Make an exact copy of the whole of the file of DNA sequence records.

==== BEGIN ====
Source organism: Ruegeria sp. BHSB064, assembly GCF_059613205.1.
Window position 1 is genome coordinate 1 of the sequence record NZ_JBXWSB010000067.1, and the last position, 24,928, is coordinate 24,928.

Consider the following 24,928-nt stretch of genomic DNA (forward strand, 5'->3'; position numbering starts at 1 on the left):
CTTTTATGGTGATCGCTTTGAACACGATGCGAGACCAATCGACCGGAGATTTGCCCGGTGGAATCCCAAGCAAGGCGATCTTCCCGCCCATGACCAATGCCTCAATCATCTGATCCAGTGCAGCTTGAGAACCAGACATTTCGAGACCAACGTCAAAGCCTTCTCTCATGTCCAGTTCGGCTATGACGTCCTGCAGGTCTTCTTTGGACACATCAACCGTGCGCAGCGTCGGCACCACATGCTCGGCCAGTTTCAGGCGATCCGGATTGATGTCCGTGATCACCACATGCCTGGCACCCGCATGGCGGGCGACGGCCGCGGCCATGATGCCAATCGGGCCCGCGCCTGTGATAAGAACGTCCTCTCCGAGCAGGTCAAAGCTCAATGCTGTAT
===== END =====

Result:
Source organism: Ruegeria sp. BHSB064, assembly GCF_059613205.1.
Window position 1 is genome coordinate 1 of the sequence record NZ_JBXWSB010000067.1, and the last position, 24,928, is coordinate 24,928.

Consider the following 24,928-nt stretch of genomic DNA (forward strand, 5'->3'; position numbering starts at 1 on the left):
CTTTTATGGTGATCGCTTTGAACACGATGCGAGACCAATCGACCGGAGATTTGCCCGGTGGAATCCCAAGCAAGGCGATCTTCCCGCCCATGACCAATGCCTCAATCATCTGATCCAGTGCAGCTTGAGAACCAGACATTTCGAGACCAACGTCAAAGCCTTCTCTCATGTCCAGTTCGGCTATGACGTCCTGCAGGTCTTCTTTGGACACATCAACCGTGCGCAGCGTCGGCACCACATGCTCGGCCAGTTTCAGGCGATCCGGATTGATGTCCGTGATCACCACATGCCTGGCACCCGCATGGCGGGCGACGGCCGCGGCCATGATGCCAATCGGGCCCGCGCCTGTGATAAGAACGTCCTCTCCGAGCAGGTCAAAGCTCAATGCTGTAT